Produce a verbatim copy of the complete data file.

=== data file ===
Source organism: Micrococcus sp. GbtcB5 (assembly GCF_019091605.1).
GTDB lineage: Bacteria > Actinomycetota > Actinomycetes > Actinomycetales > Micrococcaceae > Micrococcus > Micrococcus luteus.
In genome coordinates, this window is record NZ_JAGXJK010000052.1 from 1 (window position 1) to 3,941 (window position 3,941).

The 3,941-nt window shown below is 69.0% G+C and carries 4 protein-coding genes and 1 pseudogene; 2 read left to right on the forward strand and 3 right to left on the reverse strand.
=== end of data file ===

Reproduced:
Source organism: Micrococcus sp. GbtcB5 (assembly GCF_019091605.1).
GTDB lineage: Bacteria > Actinomycetota > Actinomycetes > Actinomycetales > Micrococcaceae > Micrococcus > Micrococcus luteus.
In genome coordinates, this window is record NZ_JAGXJK010000052.1 from 1 (window position 1) to 3,941 (window position 3,941).

The 3,941-nt window shown below is 69.0% G+C and carries 4 protein-coding genes and 1 pseudogene; 2 read left to right on the forward strand and 3 right to left on the reverse strand.